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France still bears mental scars of England defeats

Updated: October 05, 2011, 23:34


AUCKLAND, New Zealand(AP) Vincent Clerc admits the France squad still bears the mental scars of its World Cup defeats to England, and he's still haunted by the memory of Jonny Wilkinson's clinical kicking four years ago.

The teams meet again in the quarterfinals on Saturday, with England holding the psychological edge after coming from behind to win the last two semifinals.

In 2007, France led by one point with six minutes remaining until Wilkinson landed a penalty and a dropped goal in quick succession to give England a 14-9 win.

"We've got to take revenge for how we've been playing here, but also with regards to 2007 as well, because they cut us down in full flow,'' Clerc said on Thursday. "They ended our dream, so effectively there's a bit of revenge.''

France stopped playing rugby in the closing stages of the 2007 semi, and was desperately clinging onto a 9-8 lead. Moments later, France needed a converted try to win with only two minutes left and lost its composure.

"We tensed up after Jonny Wilkinson's drop goal and this blocked us a little bit,'' Clerc said. "We can't fall into the same form of stress if we're leading in the match again and they come back at us.''

Neither team is brimming with confidence heading into the match at Eden Park.

England has won its four pool matches, while France has lost its last two matches: 37-17 to New Zealand and 14-9 to Tonga - a defeat that prompted a mixture of vitriol and derision back home.

Given France's woeful form, and England's strength in knockout rugby, Martin Johnson's England starts favorite.

No. 8 Imanol Harinordoquy, who wins his 75th cap on Saturday, faced Johnson in the 2003 semifinal.

France led 7-0 early on thanks to Serge Betsen's converted try, but was then destroyed as Wilkinson landed five penalties and three drop goals.

"I don't mind playing the English, because I'm a competitor. Playing against the English motivates me,'' Harinordoquy said. "A lot of things stick in the throat, especially the two semifinals I've lost.''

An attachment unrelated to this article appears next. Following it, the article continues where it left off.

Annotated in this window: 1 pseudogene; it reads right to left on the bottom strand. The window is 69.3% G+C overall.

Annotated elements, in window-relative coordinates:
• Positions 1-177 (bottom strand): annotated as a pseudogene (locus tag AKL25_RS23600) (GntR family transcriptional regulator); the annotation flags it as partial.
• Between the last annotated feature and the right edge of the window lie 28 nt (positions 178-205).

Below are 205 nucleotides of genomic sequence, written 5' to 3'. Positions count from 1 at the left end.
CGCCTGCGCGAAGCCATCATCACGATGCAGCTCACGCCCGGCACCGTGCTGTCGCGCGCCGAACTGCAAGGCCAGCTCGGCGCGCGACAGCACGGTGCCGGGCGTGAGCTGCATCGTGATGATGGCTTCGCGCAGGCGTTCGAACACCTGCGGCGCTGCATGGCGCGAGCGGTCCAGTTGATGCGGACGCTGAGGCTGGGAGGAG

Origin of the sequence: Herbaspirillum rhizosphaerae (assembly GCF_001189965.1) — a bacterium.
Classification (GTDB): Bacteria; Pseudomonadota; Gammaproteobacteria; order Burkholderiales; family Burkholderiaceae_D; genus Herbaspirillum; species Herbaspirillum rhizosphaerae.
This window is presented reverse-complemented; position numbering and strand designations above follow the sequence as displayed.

Several French players have mentioned the same thing in the buildup to Saturday's game: That no matter how poorly the English are playing beforehand, it makes no difference when they come up against France.

"When they're not playing their best, they manage to get it back against us and they become another team,'' Harinordoquy said. "The result will be what it is, but we want to walk off with our heads held high, knowing we've given everything.''

Although France beat England 12-10 to seal a Six Nations Grand Slam title last year, the manner in which England played that day impressed Harinordoquy.

"They were catastrophic throughout the tournament, and they were transformed as a team when they got to Paris,'' he said. "They have the ability to surpass themselves and to play a much more fluid style of rugby when they play us. I'm ready for anything.''

Hooker William Servat has given up trying to predict how England will play.

"You study the video for a long time, and then they turn up and do something completely different,'' he said. "Every time we've played the English it's been decided on commitment, the physical challenge. I don't think there'll be a lot of genius in the match, but there will be a lot of combat.''

England got the better of Argentina and Scotland by grinding down their opponents and scoring decisive late tries.

While England's 100 percent record in the pool stage is more impressive than what France has managed so far, the manner of England's wins have been far from impressive.

"I don't think they're better than in 2007. They've had a few difficulties, like we've had,'' Servat said. "It was a close call for them against some teams.''

Even Wilkinson has struggled, missing 11 of his 20 kicks.

"If he's under pressure, he's like anyone else,'' France flanker Julien Bonnaire said.

The French forwards will need to get on top of England's big pack to have a chance of winning, but must remain wary of England's double kicking threat of Wilkinson and Toby Flood, who has been selected at inside center.

"You need to be aggressive but to be intelligent as well. We can't afford to give away free points,'' Bonnaire said. "I'm convinced we have the potential to win. We just need to prove it out on the field.''

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